Chicago’s History of Magic
Published on August 24, 2023
At the 1893 World’s Columbian Exposition in Chicago, a 19-year-old named Ehrich Weisz performed magic tricks and stunts by himself and with his younger brother along the Midway Plaisance. Born in Budapest and raised in Appleton, Wisc., Weisz was already going by the name of Harry Houdini.
By Dave Lifton (@daveeatschicago)
The fair didn’t make Houdini a star—it would be another five years before he got national attention by escaping from a South Loop jail cell while handcuffed and wearing leg irons. By 1899, he had signed to perform on the Orpheum vaudeville circuit, where he gave up the sleight-of-hand tricks and focused on his death-defying escapes.
As Houdini was making his name around the country and the globe, another aspiring magician from Chicago, Harry Boughton, was just getting started in an act as “Frederik the Great.” But by the time of World War I, anti-German sentiment prompted a name change, and Harry Boughton became Harry Blackstone Sr., reportedly taking his new moniker from the famed hotel on S. Michigan Ave.
In his lengthy career, Blackstone raised the game considerably. He invented such tricks as the “Floating Lightbulb,” “Dancing Handkerchief,” and the “Vanishing Birdcage,” and added even greater intrigue to the “Saw a Lady in Half” trick by performing it with an electric buzzsaw. And he did it all while rarely speaking to the audience to add even more mystery.
The height of Blackstone’s fame coincided with a magic boom in Chicago. As with so much in the city’s history, Chicago took something that already existed—like pizza and hot dogs—and put its own spin on it. A more intimate style—one better suited to nightclubs than theaters—called “close-up magic”—began to thrive. Magicians could go from table-to-table and perform card and coin tricks, linking rings, cups and balls, and more. And being no more than a few feet from the audience made the tricks seem all the more astounding. Close-up wizards like Celeste Evans, Jack Kodell, and Bert Allerton packed chic spaces like the Pump Room at the Ambassador East and the Empire Room at the Palmer House. The Loop even had five magic shops, one of which—Magic, Inc.—is still in business, although it is now found on W. Lawrence Ave. in Ravenswood.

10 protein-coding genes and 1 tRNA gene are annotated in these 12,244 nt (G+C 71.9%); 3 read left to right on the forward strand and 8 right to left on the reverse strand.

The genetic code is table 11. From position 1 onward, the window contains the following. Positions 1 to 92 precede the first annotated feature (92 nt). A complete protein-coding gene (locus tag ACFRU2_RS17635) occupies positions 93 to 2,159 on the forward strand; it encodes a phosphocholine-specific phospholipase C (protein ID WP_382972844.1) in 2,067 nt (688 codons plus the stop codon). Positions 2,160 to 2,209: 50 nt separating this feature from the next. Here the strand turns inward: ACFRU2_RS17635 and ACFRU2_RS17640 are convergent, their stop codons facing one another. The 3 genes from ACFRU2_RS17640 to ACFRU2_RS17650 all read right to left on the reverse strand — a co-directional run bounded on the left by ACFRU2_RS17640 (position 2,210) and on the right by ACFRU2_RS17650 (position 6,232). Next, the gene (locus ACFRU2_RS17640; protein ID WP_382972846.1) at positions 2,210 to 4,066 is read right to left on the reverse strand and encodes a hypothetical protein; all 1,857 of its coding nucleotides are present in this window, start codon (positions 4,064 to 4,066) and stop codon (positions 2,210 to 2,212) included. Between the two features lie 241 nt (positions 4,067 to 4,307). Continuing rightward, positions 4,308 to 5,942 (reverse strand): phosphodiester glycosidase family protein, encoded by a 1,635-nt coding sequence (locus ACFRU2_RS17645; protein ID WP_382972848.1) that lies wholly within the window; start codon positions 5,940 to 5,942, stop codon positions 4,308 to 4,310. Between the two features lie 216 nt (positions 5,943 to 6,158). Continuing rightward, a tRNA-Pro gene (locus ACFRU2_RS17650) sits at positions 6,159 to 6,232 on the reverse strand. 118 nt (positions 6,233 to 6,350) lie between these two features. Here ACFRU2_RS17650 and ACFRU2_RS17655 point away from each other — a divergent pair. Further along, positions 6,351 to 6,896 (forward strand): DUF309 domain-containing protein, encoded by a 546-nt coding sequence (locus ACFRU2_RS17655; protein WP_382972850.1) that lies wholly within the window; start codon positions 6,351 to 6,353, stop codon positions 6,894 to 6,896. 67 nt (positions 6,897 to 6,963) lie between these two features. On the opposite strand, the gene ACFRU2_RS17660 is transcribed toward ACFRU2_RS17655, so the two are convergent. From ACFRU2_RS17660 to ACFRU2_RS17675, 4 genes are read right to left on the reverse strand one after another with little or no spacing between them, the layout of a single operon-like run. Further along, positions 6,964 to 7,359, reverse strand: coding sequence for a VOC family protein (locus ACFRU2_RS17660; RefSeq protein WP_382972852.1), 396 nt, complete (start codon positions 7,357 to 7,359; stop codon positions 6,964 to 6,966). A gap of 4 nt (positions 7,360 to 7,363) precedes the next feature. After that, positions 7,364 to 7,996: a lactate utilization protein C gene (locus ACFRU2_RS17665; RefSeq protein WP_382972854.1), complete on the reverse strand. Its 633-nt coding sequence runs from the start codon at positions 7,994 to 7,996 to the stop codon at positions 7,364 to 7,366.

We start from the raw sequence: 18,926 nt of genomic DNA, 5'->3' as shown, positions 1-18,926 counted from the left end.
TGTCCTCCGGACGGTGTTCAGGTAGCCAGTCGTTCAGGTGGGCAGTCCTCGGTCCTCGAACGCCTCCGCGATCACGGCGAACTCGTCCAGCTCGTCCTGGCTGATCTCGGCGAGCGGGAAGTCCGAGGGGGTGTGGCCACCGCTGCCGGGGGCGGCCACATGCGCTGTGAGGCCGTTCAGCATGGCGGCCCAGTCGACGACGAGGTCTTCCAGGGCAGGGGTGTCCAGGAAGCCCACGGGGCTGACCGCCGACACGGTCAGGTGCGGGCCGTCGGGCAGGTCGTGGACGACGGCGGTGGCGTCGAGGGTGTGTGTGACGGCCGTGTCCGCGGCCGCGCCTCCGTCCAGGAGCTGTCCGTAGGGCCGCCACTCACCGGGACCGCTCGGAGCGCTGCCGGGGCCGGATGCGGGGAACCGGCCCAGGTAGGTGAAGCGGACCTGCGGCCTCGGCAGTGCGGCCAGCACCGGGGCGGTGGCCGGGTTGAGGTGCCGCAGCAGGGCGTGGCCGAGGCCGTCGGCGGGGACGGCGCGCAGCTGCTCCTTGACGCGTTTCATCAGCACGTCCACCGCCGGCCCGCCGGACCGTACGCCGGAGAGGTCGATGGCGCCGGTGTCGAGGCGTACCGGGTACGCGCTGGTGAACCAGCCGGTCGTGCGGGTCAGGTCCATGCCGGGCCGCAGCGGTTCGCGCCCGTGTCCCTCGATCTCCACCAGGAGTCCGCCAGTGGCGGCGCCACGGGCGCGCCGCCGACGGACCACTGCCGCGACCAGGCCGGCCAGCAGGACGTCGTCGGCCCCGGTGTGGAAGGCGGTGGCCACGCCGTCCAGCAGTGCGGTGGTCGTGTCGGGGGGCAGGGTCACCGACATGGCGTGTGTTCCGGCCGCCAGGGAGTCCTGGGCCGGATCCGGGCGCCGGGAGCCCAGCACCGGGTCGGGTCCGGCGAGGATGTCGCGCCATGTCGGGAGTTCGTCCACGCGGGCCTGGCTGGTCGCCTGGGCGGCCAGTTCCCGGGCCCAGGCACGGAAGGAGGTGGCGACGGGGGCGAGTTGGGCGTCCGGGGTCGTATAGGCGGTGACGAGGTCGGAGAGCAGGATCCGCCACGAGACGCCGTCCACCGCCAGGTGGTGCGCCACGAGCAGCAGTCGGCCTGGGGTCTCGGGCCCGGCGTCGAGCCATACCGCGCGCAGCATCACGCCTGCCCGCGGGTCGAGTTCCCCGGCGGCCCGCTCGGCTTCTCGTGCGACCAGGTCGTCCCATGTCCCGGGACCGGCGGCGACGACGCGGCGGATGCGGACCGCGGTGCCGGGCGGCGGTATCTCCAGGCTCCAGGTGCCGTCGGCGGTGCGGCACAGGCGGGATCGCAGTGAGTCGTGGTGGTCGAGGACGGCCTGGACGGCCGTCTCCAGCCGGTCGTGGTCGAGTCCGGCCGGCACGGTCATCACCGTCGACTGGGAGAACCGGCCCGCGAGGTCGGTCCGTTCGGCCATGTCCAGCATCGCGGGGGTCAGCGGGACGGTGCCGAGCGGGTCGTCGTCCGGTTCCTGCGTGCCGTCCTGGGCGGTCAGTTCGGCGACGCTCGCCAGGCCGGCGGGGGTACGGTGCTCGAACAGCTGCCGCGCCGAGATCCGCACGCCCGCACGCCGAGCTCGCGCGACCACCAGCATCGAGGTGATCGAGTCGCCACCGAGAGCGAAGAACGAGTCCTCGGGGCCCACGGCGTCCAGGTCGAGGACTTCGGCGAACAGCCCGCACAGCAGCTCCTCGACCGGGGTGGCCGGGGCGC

But close-up magic wasn’t only found in downtown hotspots. Magic bars could be found throughout the North Side, the most famous of which was Schulien’s, a Lincoln Park tavern that could trace its history all the way back to 1881. Owner Matt Schulien took up magic and began performing for patrons, adding his own sense of humor to the mix. Schulien’s eventually moved to North Center, and continued featuring magic acts every night until it closed in 1999.
After Blackstone, the most famous magician from Chicago was undoubtedly Marshall Brodien, who had a 20-year run as Wizzo the Wizard on Bozo’s Circus, which aired on WGN. Brodien’s status led to a successful stint as a pitchman for TV Magic Cards and his own beginners’ magic sets.
These days, Chicago’s legacy of magic can still be found in a few places. Located in the Loop at 25 E. Washington St., the Museum of Illusions has become a favorite spot for visitors, school trips, and private events since opening in November 2020. It features more than 80 interactive rooms, installations, and images that blur the line between reality and perception. But unlike magicians, who won’t reveal their secrets, the museum provides explanations as to how your eyes are deceiving you. The museum has been closed since mid-August 2023 as it expands its space by 30 percent. It plans to reopen in late Fall 2023 with more than 20 new exhibits.
And the close-up style perfected in Chicago is still on display. Since 2010, Dennis Watkins, a third-generation magician, has been performing the Magic Parlour in a ballroom that seats less than 50 people in the Palmer House. The show, which features his acclaimed blend of magic and mind-reading, runs Fridays through Sundays. In Andersonville, the Chicago Magic Lounge draws its inspiration from Prohibition-era Chicago and Schulien’s. It is found behind a fake laundromat and features performers nightly in its three rooms.
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